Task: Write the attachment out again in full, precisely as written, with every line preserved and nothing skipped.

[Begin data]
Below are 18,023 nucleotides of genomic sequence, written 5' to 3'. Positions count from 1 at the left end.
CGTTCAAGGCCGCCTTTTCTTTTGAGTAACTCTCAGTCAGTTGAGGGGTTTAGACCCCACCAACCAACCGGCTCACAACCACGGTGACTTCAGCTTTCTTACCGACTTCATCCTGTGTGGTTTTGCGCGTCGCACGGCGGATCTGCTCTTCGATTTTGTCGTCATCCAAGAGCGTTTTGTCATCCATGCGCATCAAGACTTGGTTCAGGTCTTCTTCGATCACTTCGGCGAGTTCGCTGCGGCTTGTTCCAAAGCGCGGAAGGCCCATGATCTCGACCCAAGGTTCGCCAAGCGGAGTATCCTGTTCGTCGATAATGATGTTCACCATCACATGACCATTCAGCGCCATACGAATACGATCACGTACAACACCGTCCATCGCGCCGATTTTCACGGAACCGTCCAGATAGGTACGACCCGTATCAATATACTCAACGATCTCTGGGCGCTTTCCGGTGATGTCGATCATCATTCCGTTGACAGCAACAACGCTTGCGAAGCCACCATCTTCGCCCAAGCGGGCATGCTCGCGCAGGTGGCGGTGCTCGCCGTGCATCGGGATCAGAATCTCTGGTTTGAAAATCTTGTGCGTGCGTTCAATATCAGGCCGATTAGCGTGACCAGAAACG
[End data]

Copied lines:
Below are 18,023 nucleotides of genomic sequence, written 5' to 3'. Positions count from 1 at the left end.
CGTTCAAGGCCGCCTTTTCTTTTGAGTAACTCTCAGTCAGTTGAGGGGTTTAGACCCCACCAACCAACCGGCTCACAACCACGGTGACTTCAGCTTTCTTACCGACTTCATCCTGTGTGGTTTTGCGCGTCGCACGGCGGATCTGCTCTTCGATTTTGTCGTCATCCAAGAGCGTTTTGTCATCCATGCGCATCAAGACTTGGTTCAGGTCTTCTTCGATCACTTCGGCGAGTTCGCTGCGGCTTGTTCCAAAGCGCGGAAGGCCCATGATCTCGACCCAAGGTTCGCCAAGCGGAGTATCCTGTTCGTCGATAATGATGTTCACCATCACATGACCATTCAGCGCCATACGAATACGATCACGTACAACACCGTCCATCGCGCCGATTTTCACGGAACCGTCCAGATAGGTACGACCCGTATCAATATACTCAACGATCTCTGGGCGCTTTCCGGTGATGTCGATCATCATTCCGTTGACAGCAACAACGCTTGCGAAGCCACCATCTTCGCCCAAGCGGGCATGCTCGCGCAGGTGGCGGTGCTCGCCGTGCATCGGGATCAGAATCTCTGGTTTGAAAATCTTGTGCGTGCGTTCAATATCAGGCCGATTAGCGTGACCAGAAACG